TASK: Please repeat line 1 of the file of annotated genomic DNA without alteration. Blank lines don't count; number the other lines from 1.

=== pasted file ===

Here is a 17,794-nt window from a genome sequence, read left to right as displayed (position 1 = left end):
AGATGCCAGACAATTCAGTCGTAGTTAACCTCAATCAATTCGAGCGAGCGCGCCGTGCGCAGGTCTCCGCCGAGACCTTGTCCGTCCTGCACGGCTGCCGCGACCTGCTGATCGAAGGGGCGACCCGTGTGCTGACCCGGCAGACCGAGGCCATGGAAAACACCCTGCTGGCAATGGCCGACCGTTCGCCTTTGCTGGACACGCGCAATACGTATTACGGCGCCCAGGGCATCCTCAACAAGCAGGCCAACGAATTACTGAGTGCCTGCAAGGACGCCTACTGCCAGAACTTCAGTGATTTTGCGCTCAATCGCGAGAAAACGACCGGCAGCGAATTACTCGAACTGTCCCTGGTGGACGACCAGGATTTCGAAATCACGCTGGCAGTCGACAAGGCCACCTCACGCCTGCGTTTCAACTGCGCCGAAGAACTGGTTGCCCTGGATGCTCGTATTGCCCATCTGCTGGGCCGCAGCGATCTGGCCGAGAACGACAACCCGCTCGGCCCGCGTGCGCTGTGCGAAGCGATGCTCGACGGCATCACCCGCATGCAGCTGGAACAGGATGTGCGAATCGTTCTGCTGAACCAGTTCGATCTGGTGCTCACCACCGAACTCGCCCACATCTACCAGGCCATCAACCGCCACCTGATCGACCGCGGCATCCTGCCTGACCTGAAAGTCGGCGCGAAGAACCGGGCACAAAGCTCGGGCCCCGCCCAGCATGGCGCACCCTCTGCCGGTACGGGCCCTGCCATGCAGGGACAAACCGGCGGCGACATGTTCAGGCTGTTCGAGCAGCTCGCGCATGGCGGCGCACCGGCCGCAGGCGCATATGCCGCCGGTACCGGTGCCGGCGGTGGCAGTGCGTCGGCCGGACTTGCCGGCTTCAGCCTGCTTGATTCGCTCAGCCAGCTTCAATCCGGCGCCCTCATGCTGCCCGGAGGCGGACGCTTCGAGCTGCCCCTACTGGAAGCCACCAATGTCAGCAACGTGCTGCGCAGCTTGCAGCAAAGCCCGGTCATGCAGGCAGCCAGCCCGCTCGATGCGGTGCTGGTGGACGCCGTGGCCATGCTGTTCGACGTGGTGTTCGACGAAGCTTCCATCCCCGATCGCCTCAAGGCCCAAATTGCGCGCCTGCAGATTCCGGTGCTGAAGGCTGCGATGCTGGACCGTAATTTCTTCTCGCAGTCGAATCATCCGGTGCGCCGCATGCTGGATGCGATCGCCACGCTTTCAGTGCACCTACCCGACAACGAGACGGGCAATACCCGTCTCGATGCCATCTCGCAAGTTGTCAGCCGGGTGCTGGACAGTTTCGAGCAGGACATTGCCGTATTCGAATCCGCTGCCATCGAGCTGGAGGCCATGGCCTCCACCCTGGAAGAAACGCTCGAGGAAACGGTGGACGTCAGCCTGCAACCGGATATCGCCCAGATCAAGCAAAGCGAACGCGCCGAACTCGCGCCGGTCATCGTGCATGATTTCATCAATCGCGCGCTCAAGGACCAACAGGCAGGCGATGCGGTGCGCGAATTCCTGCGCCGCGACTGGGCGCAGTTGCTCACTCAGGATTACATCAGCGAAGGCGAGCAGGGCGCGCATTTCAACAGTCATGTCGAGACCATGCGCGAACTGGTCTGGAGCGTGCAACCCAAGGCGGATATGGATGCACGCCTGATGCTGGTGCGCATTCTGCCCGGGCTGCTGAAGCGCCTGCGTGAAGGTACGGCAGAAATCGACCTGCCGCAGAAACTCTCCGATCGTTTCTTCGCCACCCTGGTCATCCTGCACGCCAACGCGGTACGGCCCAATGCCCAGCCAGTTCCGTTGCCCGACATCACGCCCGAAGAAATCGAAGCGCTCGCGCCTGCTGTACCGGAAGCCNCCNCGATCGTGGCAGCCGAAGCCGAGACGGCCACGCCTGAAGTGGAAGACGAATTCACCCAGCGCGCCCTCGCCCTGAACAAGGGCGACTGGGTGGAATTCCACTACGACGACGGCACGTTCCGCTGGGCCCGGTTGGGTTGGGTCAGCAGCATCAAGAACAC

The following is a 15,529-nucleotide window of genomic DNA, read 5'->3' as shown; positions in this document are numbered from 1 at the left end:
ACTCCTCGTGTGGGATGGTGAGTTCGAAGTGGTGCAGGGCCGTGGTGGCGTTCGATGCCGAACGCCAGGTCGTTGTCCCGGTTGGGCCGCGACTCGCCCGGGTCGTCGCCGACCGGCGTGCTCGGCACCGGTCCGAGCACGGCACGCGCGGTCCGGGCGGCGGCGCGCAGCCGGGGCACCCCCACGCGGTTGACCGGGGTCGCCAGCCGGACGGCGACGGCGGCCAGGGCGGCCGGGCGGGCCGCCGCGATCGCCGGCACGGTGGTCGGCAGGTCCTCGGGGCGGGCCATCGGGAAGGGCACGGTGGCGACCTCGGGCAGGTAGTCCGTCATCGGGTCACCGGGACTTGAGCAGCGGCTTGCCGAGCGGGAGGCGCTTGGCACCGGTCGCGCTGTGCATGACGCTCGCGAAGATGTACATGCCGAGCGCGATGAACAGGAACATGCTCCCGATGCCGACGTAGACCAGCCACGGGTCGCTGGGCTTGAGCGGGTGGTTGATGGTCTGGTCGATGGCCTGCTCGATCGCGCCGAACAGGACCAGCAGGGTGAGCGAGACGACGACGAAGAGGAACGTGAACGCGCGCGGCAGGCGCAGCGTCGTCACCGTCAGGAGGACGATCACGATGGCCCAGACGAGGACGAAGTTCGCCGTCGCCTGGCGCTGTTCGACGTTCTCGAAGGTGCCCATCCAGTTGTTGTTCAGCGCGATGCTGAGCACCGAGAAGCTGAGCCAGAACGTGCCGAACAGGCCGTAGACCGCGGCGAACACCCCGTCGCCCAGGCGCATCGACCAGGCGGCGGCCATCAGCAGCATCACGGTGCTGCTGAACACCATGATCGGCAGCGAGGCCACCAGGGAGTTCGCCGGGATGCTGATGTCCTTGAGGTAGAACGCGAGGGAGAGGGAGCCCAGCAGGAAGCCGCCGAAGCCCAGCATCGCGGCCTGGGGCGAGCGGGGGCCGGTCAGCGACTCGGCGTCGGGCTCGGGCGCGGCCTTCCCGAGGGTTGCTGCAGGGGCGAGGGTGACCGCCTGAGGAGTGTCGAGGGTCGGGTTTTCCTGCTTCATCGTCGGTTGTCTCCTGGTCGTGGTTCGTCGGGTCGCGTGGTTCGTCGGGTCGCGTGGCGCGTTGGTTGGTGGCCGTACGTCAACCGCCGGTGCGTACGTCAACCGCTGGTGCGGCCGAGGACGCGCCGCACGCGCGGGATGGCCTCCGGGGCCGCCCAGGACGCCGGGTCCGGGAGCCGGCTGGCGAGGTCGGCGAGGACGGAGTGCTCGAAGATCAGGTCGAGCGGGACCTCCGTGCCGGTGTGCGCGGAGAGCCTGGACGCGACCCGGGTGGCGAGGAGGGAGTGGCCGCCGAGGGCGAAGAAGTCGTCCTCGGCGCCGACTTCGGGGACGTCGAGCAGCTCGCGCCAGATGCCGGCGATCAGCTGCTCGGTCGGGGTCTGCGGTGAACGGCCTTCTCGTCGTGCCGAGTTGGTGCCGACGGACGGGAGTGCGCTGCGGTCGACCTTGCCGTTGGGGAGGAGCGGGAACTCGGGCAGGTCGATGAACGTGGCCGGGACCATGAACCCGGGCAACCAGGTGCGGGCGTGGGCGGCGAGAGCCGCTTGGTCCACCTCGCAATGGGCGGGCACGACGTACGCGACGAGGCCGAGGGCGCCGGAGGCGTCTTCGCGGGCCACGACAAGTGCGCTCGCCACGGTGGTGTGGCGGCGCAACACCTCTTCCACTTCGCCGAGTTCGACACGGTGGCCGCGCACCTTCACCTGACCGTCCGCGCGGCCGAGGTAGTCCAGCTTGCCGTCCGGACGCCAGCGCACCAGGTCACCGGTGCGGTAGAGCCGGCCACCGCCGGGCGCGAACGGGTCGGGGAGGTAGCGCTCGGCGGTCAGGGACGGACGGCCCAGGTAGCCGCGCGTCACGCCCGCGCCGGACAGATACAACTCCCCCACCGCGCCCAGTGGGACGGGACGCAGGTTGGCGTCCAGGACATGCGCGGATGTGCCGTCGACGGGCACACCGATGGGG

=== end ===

Here is a 17,794-nt window from a genome sequence, read left to right as displayed (position 1 = left end):